How the 80's Saved Sci-Fi

By Paolo Bacigalupi | June 20, 2012 | 6:30 am

How the 80's saved Sci-Fi

Science fiction was stuck in a complacent groove by the 1980s. You could go into a bookstore and find Arthur C. Clarke’s next Odyssey installment or Isaac Asimov’s books about the three laws of robotics. Robert Heinlein was still churning out sex and philosophy.

But despite the efforts of a variety of literary insurgencies, science fiction felt very much like it did 20 or 30 years before. It was a La-Z-Boy-recliner experience of the future. Competent men of science did competent things, aerospace was the coolest tech, and politics revolved around the conflicts of nation states.

And then came cyberpunk—Pat Cadigan, William Gibson, Bruce Sterling. It was subversive and gritty, a poetry-kaleidoscope trip into the for-profit future. Faceless corporations loomed over the ant-sized dramas of human endeavors, moving billions of dollars and yen around the globe while the human beings of the story scrapped it out on the streets.

It was cyberspace and console cowboys, leather jackets, Zeiss eye implants, modded Russian knockoff prostheses, extinct horses, mirrorshades. The future was bizarre and threatening—and also strangely real.

For me as a kid, reading cyberpunk was like seeing the world for the first time. Gibson’s Neuromancer wasn’t just stylistically stunning; it felt like the template for a future that we were actively building. I remember reading Sterling’s Islands in the Net and suddenly understanding the disruptive potential of technology once it got out into the street.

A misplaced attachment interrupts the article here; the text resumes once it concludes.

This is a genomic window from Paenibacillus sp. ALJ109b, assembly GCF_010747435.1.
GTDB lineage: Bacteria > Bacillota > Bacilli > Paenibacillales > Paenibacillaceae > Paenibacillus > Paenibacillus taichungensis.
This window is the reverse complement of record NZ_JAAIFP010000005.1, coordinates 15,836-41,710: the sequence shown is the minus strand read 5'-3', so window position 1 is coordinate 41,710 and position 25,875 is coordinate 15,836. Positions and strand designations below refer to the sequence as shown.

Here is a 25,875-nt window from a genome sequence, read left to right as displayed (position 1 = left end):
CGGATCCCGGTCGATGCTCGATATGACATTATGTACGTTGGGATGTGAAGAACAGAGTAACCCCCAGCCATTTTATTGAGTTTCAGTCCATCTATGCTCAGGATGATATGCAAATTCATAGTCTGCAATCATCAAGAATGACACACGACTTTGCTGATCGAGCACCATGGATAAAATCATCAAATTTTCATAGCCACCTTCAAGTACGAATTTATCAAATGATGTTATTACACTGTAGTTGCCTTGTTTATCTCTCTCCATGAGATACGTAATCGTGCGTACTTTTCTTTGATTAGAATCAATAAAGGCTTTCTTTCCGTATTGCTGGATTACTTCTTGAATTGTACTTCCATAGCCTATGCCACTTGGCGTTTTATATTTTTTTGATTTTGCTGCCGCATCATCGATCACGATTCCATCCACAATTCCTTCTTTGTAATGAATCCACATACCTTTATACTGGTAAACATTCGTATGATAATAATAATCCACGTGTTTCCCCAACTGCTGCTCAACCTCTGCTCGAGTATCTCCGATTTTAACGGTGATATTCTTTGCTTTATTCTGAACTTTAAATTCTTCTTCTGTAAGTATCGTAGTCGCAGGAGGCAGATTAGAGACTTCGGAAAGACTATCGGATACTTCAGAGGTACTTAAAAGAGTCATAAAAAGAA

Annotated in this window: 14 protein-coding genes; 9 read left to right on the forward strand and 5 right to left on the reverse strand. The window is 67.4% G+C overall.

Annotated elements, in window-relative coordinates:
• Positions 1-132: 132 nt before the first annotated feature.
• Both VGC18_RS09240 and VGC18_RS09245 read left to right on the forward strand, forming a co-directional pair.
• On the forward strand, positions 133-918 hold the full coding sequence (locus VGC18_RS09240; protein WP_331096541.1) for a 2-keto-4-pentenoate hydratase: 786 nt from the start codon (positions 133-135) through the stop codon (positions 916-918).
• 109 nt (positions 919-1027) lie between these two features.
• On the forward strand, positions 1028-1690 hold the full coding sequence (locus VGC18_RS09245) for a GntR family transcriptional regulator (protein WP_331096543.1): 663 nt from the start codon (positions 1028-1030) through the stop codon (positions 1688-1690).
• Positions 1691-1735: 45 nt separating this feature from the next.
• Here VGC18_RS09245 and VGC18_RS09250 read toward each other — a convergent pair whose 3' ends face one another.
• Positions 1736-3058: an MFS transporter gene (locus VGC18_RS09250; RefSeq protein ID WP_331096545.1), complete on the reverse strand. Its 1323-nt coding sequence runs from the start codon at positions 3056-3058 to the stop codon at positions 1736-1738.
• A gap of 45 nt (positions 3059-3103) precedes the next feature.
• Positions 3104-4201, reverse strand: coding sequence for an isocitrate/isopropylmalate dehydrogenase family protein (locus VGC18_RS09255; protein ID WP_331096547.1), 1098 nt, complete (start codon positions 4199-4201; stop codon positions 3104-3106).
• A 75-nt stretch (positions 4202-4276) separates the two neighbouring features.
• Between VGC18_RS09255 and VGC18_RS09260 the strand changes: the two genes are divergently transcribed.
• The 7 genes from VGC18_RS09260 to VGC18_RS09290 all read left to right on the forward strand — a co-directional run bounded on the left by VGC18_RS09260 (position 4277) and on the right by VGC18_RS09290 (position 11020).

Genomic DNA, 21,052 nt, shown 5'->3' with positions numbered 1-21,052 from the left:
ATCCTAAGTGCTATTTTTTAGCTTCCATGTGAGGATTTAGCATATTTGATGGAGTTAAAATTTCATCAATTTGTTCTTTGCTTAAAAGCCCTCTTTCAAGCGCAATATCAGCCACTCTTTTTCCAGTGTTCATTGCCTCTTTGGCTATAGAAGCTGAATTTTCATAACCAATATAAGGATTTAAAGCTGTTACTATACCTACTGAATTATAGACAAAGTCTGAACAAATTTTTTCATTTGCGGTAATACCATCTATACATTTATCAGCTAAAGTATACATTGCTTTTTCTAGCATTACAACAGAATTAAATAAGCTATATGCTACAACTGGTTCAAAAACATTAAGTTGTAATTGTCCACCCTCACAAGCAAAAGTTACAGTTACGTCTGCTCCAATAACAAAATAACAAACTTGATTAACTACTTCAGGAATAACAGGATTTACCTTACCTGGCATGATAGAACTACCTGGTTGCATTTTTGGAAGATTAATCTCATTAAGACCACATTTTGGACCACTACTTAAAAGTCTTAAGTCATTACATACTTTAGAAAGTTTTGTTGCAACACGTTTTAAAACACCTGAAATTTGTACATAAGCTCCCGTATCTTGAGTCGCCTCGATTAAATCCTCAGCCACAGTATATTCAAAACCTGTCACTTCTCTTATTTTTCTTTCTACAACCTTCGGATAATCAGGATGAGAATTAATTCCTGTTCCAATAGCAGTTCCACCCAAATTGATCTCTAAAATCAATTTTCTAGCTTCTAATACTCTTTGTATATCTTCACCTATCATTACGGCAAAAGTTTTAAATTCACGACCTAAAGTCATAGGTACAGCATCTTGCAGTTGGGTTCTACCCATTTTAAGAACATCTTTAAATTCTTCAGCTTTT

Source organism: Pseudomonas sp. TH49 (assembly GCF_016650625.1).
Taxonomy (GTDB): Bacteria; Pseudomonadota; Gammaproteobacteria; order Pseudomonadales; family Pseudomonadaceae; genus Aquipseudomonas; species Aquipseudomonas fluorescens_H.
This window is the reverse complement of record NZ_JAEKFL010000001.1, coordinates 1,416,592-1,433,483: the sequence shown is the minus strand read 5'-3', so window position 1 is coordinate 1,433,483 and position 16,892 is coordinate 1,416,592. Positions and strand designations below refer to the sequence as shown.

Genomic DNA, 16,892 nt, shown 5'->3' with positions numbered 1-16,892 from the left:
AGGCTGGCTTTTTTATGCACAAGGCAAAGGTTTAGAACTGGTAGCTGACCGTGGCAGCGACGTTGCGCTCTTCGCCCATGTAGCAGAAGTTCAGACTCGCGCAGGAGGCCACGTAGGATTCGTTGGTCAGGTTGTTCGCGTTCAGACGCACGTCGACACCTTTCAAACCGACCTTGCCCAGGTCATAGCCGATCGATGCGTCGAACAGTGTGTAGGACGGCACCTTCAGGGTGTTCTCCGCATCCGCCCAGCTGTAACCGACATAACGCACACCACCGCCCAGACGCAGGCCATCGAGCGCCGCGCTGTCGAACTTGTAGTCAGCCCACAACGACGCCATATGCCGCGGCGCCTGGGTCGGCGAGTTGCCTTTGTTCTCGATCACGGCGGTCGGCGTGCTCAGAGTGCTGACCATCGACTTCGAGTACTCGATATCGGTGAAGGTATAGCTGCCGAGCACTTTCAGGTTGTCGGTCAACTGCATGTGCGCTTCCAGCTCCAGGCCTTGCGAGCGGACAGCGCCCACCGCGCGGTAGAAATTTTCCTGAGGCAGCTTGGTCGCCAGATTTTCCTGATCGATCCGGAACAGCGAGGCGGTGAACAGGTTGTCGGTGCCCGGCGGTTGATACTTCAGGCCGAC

Cyberpunk felt urgent. It wasn’t the future 15 minutes out—it was the future sideswiping you and leaving you in a full-body cast as it passed by.

It was a desperately needed course correction. Science fiction had lost the thread of reality. Human beings weren’t going to the moon; we were going digital. Someone needed to grab the genre by the lapels and yank it around—force writers to look at the present moment and decipher its implications.

The thing is, we’re starting to hit another course correction. It’s time again for science fiction to reassess its most beloved meta-narratives. To the extent that my novel The Windup Girl was a success, I think it was because I touched on issues that people are desperately interested in but that science fiction had been ignoring. If a book about agribusiness takes off, you know something’s amiss in the universe.

I work in a literary genre that thrives at uncertainty points, when questions about our future are unanswered. Even though post-9/11 America is as corporate-dominated as any cyberpunk could have anticipated, it’s also national-security-obsessed. We seem to be building toward a sort of public-private partnership of free-market totalitarianism that never felt like it was on the road map.

And of course, the huge question mark is global warming. There are so many variables, from sea level rise to disrupted ecosystems to catastrophic droughts, that a bunch of our comfortable narratives about what the world will look like—let alone how we’ll adapt to it—are in play. Just as when we were on the cusp of cyberpunk and didn’t know it, I’m hoping now for another new breed of writers, people who can craft drive-by speculations that leave us gasping with surprise. Those kinds of writers don’t just see the future; they see the present.